Death Watch: After 45 Years on Death Row, Sentence Overturned

Appeals court rules mentally ill inmate can't be executed

The sentence of the longest-serving death row inmate in the United States, Raymond Riles, was overturned by the Texas Court of Criminal Appeals on April 14. The court ruled that jurors at his trial nearly half a century ago should have considered Riles' mental illness when deciding how to punish him.

Riles has lasted 45 years on death row because he's too psychotic to legally execute. He has described his killing of a Houston used car salesman in 1974, as well as setting himself on fire in 1985, as acts of God. He has referred to himself as the Lord Almighty and the Messiah, as well as "King MotoCherry VeltLove and Justice." He believes officials at the Texas Depart­ment of Criminal Justice want him dead because he knows about "satanic secret societies of the TDC shadow government e-system."

The Supreme Court ruled in 1986 that the mentally ill can be executed as long as they understand why it's occurring. Accordingly, prison administrators have administered large doses of Thorazine and other drugs to Riles, hoping to get him sane enough to legally kill. "But," as his lawyers wrote in a 2020 writ, "despite four decades of treatment with heavy antipsychotic medications and periodic evaluations by State doctors, he has been declared incompetent for execution every time."

In its ruling, the CCA ordered Harris County to resentence Riles; if he receives life in prison, he could be released. But in a bit of perverse mental gymnastics demonstrating that insanity appears in many guises, Judge Michelle Slaughter in her dissent suggested death row is the best place for Riles. "If he is released on parole, his mental illness could result in homelessness and/or joblessness," the judge wrote.

The CCA also overturned the death sentence of Humberto Garza on April 14, deciding that his trial attorneys had done an impermissibly bad job by not presenting an adequate mitigation case to jurors during the punishment phase of his trial. Garza was sent to death row for his role in a botched robbery that left six dead in 2003. His mother hired the lawyers for his trial, neither of whom had ever handled a death penalty case. She also coordinated the attorneys' mitigation defense, finding the witnesses and choosing what testimony to present. As a result, jurors never learned that Garza had been born into a deeply dysfunctional family, that he'd been sexually abused at an early age, that he'd been abandoned by his mother and father, and that he'd become addicted to cocaine and alcohol at the age of 14.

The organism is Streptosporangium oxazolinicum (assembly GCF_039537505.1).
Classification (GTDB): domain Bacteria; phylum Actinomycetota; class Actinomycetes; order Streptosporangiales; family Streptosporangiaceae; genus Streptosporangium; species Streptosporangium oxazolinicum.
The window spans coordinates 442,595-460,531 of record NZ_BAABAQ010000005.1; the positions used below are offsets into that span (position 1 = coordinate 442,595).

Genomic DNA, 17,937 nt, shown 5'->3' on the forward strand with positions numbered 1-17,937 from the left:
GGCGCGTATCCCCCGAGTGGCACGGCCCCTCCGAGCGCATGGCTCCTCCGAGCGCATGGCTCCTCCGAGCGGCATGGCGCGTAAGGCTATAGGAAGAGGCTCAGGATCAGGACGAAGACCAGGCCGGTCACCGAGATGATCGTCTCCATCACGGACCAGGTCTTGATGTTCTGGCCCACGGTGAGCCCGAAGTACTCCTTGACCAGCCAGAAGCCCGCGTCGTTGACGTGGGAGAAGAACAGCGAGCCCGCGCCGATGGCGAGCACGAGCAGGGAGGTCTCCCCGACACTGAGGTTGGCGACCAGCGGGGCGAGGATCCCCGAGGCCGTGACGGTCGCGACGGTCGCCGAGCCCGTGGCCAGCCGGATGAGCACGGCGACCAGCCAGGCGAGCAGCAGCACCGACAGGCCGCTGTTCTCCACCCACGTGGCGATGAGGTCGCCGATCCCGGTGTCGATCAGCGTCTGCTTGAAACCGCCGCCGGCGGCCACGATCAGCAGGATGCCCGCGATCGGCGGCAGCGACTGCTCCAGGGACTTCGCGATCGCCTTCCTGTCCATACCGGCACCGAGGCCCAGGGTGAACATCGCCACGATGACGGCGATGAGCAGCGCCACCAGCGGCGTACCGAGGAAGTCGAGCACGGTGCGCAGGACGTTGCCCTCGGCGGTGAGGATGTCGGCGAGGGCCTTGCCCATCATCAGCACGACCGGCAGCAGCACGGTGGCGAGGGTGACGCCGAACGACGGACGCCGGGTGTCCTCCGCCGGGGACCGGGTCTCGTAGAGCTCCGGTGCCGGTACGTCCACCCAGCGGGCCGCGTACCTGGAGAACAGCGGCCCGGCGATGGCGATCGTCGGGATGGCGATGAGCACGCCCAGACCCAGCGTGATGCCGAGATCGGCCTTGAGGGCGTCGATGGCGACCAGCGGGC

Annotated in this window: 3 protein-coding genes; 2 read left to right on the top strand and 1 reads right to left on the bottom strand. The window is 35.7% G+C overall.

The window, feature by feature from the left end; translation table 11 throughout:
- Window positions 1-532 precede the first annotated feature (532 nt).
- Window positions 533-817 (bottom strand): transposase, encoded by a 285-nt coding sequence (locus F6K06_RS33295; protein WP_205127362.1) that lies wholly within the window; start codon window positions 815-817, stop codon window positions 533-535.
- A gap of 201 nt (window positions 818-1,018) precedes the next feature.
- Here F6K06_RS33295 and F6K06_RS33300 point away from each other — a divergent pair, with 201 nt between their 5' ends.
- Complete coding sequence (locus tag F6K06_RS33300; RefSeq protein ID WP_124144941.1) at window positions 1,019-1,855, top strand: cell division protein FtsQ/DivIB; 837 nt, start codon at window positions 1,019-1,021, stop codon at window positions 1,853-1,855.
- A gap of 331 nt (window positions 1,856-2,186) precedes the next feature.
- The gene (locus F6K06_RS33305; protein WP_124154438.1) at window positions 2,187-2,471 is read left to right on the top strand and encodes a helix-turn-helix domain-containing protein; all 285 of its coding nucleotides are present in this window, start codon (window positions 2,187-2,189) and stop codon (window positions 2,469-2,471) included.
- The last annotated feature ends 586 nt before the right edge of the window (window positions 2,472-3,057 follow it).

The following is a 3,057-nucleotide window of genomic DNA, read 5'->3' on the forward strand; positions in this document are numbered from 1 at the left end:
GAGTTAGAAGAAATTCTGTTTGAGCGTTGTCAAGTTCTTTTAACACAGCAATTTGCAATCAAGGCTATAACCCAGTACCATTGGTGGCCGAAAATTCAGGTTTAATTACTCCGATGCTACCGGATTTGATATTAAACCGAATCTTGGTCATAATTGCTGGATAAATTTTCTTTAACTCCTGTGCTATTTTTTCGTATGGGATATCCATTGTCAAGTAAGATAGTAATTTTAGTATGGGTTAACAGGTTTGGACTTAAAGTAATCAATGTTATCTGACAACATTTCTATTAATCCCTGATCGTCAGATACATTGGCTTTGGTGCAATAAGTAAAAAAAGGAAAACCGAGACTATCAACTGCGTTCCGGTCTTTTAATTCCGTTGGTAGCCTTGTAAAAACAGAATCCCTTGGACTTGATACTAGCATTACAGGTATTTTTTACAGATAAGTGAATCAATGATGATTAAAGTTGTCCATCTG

Not addressed in the CCA ruling is the fact that Garza is one of the few death row inmates who didn't actually kill anyone. As the planner and getaway driver for the robbery – but not one of the gunmen – Garza was convicted under Texas' law of parties, which holds those who plan crimes responsible for anything that happens in their execution. Reps. Harold Dutton, D-Hous­ton, and Jeff Leach, R-Plano, have filed House Bill 688, currently stuck in the House Crim­in­al Jurisprudence Committee, to exempt people like Garza from the death penalty.

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Death Watch, Raymond Riles, Texas Court of Criminal Appeals, Texas Department of Criminal Justice, Humberto Garza, Harold Dutton, Jeff Leach, House Bill 688, HB 688, Michelle Slaughter

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